A Wiltshire-based woman, whose life was changed forever by mesh surgery when only a teenager, is sharing her story in a bid to raise awareness of its risks.
Chloe Thurston, now 22, was just 15 when she underwent rectopexy surgery for a suspected internal bowel prolapse. The surgery left her in debilitating pain and eventually stopped her bowel functioning normally. Now Ms Thurston wants everyone to be aware of the damage mesh can cause.
“I started experiencing ovarian problems and really bad period pain at 13,” she said. “After an X-ray revealed I was constipated, I was referred to a surgeon specialising in bowel surgery who diagnosed an internal prolapse.” She was referred from there for a proctogram to test the function of her bowel before eventually having mesh surgery in December 2013.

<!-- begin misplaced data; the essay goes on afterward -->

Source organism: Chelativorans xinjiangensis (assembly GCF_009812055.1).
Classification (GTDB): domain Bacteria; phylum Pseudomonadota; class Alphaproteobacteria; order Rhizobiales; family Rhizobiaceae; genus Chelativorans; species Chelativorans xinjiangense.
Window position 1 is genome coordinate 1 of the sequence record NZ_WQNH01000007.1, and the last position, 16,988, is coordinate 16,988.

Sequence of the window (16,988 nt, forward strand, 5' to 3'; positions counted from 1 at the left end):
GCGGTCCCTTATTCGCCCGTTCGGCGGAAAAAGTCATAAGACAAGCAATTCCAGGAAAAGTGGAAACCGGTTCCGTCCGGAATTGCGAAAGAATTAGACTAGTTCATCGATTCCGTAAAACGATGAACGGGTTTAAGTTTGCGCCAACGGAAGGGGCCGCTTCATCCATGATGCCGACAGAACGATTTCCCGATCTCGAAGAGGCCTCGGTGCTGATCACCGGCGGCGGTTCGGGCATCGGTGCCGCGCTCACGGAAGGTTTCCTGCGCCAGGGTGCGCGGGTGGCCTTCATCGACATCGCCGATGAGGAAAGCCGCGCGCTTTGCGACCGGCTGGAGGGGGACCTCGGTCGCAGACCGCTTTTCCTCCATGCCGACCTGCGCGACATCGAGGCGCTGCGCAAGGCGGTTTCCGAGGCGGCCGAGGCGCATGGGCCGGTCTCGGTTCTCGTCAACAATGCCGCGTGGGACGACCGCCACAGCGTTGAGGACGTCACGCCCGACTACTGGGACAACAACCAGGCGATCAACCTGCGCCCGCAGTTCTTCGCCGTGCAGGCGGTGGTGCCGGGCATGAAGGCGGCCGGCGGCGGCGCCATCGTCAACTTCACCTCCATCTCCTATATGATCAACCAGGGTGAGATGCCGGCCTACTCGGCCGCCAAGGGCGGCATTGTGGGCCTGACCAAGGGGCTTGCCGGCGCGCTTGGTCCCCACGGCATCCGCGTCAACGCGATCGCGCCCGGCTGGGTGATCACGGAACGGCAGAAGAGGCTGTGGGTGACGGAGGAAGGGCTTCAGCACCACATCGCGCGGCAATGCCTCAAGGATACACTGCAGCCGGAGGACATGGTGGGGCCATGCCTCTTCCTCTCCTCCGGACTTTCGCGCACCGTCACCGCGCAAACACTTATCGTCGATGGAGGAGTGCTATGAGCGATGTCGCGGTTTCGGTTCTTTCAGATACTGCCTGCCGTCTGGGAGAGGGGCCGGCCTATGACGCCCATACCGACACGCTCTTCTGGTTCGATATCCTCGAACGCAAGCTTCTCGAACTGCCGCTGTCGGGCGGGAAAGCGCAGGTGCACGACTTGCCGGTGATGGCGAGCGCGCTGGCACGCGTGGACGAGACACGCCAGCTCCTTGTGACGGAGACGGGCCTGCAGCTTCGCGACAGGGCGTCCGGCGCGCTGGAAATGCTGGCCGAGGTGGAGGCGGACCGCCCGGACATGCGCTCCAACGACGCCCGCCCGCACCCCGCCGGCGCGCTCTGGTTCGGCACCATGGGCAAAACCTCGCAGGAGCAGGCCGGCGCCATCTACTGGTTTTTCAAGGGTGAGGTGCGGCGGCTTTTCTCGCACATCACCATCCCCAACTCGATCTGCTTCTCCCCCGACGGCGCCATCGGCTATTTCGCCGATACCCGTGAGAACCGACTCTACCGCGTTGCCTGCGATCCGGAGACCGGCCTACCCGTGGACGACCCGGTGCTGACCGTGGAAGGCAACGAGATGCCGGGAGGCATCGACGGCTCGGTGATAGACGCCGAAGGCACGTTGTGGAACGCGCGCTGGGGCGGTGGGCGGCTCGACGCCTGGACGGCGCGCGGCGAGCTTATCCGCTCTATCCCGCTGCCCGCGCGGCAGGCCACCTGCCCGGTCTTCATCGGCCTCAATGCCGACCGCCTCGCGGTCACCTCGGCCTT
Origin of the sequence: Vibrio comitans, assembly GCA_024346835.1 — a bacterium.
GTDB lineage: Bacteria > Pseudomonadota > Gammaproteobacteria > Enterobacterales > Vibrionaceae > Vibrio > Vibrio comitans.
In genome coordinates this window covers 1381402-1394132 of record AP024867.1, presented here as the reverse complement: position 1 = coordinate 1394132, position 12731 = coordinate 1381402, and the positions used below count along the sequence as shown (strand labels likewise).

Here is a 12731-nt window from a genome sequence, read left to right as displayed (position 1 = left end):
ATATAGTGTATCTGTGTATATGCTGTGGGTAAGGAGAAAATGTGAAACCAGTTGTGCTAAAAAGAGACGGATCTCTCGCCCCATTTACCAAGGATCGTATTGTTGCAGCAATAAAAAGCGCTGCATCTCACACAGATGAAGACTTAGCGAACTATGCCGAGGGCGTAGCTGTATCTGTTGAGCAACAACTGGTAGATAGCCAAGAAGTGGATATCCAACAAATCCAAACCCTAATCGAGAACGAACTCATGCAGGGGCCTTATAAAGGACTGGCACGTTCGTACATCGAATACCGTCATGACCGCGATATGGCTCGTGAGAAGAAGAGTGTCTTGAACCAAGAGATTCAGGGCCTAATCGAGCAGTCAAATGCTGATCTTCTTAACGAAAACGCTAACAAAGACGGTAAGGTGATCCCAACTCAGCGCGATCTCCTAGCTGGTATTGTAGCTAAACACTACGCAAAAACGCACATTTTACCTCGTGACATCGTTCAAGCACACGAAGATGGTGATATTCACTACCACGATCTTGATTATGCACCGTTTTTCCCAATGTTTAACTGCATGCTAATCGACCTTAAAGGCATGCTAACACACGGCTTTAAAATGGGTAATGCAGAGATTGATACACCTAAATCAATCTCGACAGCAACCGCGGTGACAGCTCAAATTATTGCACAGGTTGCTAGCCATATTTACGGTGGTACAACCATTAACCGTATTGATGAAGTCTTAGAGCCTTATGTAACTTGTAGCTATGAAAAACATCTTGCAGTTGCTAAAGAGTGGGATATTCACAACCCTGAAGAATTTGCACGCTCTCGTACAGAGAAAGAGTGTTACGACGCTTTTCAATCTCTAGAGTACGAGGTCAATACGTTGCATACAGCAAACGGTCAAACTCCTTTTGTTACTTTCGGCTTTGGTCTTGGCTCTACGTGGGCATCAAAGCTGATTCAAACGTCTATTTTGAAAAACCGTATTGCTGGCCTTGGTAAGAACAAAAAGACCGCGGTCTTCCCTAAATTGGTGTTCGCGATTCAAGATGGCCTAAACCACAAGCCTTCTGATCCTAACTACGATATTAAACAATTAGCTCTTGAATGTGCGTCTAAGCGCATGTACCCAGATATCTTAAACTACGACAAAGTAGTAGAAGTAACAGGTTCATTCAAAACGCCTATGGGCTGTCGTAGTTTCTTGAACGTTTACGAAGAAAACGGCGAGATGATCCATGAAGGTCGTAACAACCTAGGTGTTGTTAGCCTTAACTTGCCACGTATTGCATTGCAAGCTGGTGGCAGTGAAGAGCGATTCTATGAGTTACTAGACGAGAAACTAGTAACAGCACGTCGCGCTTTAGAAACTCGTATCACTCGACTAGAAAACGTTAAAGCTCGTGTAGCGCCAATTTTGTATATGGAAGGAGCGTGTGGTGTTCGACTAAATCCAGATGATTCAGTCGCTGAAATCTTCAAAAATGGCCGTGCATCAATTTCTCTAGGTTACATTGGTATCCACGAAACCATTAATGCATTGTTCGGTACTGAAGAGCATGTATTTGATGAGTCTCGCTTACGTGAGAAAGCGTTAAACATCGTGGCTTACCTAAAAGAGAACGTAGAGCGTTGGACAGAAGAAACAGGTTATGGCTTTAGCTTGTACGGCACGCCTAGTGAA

Ms Thurston, who is originally from Newbury, said: “I was young, I was anxious, I didn’t really understand what this all meant, but I trusted the medical team and assumed that whatever they recommended would make me feel better.”
After the surgery, increasing bleeding and pain left her unable to return to school. But, when she visited a hospital emergency department, her symptoms were dismissed as anxiety-related.
Eventually, aged 16, Ms Thurston was readmitted to hospital as an adult patient for investigative surgery. Initially, she was told she needed further internal prolapse surgery, but two subsequent surgeons disagreed.
“The second surgeon believed further surgery would cause more harm, and the third said I should never have had the surgery in the first place,” she said. “I couldn’t believe what I was hearing.”